So you moved to Texas from another state? Maybe your spouse was transferred here; maybe you moved here because this is where the jobs are; maybe you graduated from college and moved here to be with someone you love.
I grew up in a cornfield in the great Land of Lincoln, where we could recite the Gettysburg Address, experienced all four seasons, and had minimal knowledge of Illinois state history. But then I went and moved to Texas, married a die-hard Texan, and had Texan babies. There are things that I might never fully understand about Texas: the over-the-top state pride, homecoming mums, the fact that where you went to college could start a fight during Texas/OU weekend. I was blissfully unaware that such things mattered, until I moved here to the Great State. So, as a Midwest mom with Texan children, I now know the following:
You eat black-eyed peas for New Year’s. Is this just a Texas thing, or is it a Southern thing? I don’t know, but what I do know is that I choke them down every New Year’s in an effort to please/impress my husband and in-laws, and because I don’t want to be known as “the Yankee who can’t handle black-eyed peas.”
Have an opinion or get out. You either love them or you hate them—there is no in between. Our oldest made the decision at age three: our family loves them and there is no turning back. Yes, I am a bandwagon fan.
Where you went to college is a BIG DEAL in Texas. It informs people’s opinions of you, your personality, your abilities, and your life choices, just by the college you chose/were mandated by your family to attend! Every state school has a song, chant, AND hand gesture, the rivalries are intense, and people dress up their infant babies in alma-mater gear with absolutely no irony. I have witnessed many fights on TX/OU weekend, and I didn’t get to Dallas until I was 22!
By far the weirdest tradition I’ve seen are the homecoming mums, especially since Texans literally cannot believe that mums are not used elsewhere as a status symbol during homecoming week. Outright shock and disdain were what I was met with when I innocently asked, “Why are those weird flower/pageant ribbon things being sold at grocery stores?” the first fall I moved to Texas. Apparently boys give mums to girls when they ask them to the homecoming dance, and the bigger the better. Need proof? Of course you do, there is no way to properly explain this phenomenon without visual evidence.
Years of state history are taught to Texas schoolchildren. There is a Texas Pledge of Allegiance (that my children proudly shout and I fumble through at school events), there are Texas-specific songs they are taught, and then there are the Texas history classes, where they learn that Texas was once an independent country and, at any point in time, could SECEDE THE UNION.
BIGGER IS BETTER
Everything is bigger here: the malls, the cars, the restaurants, the restaurant menus, the interstates, the schools, the football stadiums. A friend visiting my husband years ago said that as he drove into Dallas, he saw a professional football stadium right off of Interstate 35. My husband frowned and then said, “Oh, that’s a high school field—I actually played there my senior year!”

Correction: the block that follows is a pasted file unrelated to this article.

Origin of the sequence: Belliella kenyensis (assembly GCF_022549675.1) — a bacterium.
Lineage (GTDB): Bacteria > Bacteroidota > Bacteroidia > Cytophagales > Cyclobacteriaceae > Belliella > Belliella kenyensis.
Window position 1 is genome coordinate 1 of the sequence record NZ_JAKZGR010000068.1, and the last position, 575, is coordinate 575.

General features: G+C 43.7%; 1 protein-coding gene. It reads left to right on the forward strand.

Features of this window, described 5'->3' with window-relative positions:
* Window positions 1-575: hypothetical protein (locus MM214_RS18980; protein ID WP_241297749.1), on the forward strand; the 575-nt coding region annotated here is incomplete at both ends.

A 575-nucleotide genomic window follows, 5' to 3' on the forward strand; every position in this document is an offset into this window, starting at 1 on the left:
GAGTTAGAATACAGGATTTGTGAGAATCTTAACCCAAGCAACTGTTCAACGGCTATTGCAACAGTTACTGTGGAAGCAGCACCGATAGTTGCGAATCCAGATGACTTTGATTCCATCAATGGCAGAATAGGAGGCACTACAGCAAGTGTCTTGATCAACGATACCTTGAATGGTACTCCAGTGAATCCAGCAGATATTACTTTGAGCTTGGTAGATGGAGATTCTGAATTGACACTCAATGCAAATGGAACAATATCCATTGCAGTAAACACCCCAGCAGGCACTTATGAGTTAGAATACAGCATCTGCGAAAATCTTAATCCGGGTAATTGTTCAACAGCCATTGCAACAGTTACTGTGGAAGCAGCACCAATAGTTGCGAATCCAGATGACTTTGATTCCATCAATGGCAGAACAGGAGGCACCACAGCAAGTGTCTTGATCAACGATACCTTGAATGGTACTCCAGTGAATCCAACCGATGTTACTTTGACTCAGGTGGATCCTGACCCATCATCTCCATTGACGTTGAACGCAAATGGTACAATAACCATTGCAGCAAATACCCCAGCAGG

COLD WEATHER PARANOIA
The winter of 2003 was my first winter here—we had an ice storm that lasted three days, and I kid you not, the city shut down. I remember calling my mom and whispering, “Mom…I don’t have to go to work because it iced overnight!! The entire city has closed. I don’t know what is going on but it’s awesome.” Even the hint of snow flurries has everyone on high alert. I have been sent home early from work due to the THREAT OF TEMPERATURES DROPPING BELOW FREEZING. I. Love. It. School closes early or shuts down if it snows, which would be a hassle for working parents, except that all the businesses shut down, too!
I have become a Tex-Mex snob and I am proud of it. Chips and salsa should be free. So should a little bowl of bean soup, right? I remember once, on a fourth grade field trip (to the Lincoln sites, where else?), we went to Chi Chi’s, the only Mexican restaurant in Springfield, and someone next to me threw up right there at the table. It was then that I knew that authentic Mexican food would not be found in central Illinois. My children will never know that truth—they are lucky little ingrates who are never more than five miles away from amazing Tex Mex.
But lest you think I hate Texas, I do not. I love the state pride. I love how so many Texans graduate college elsewhere and then come back to their hometown. I love the bluebonnets in the spring. I love how friendly the locals are—I truly have never met more solid, kind people than those who are born-and-bred Texans. I love that I can be outdoors 75% of the year in shorts. I love how much sunshine we get. I love that the job market is amazing. I love the arts and culture, the family-friendly activities, the amazing churches, the state-of-the-art sports facilities, and the opportunities my kids have that I never had growing up in the middle of a cornfield. As the bumper sticker says, “I wasn’t born a Texan, but I got here as fast as I could.” AMEN. As my uncle would say, “Welcome to God’s country.”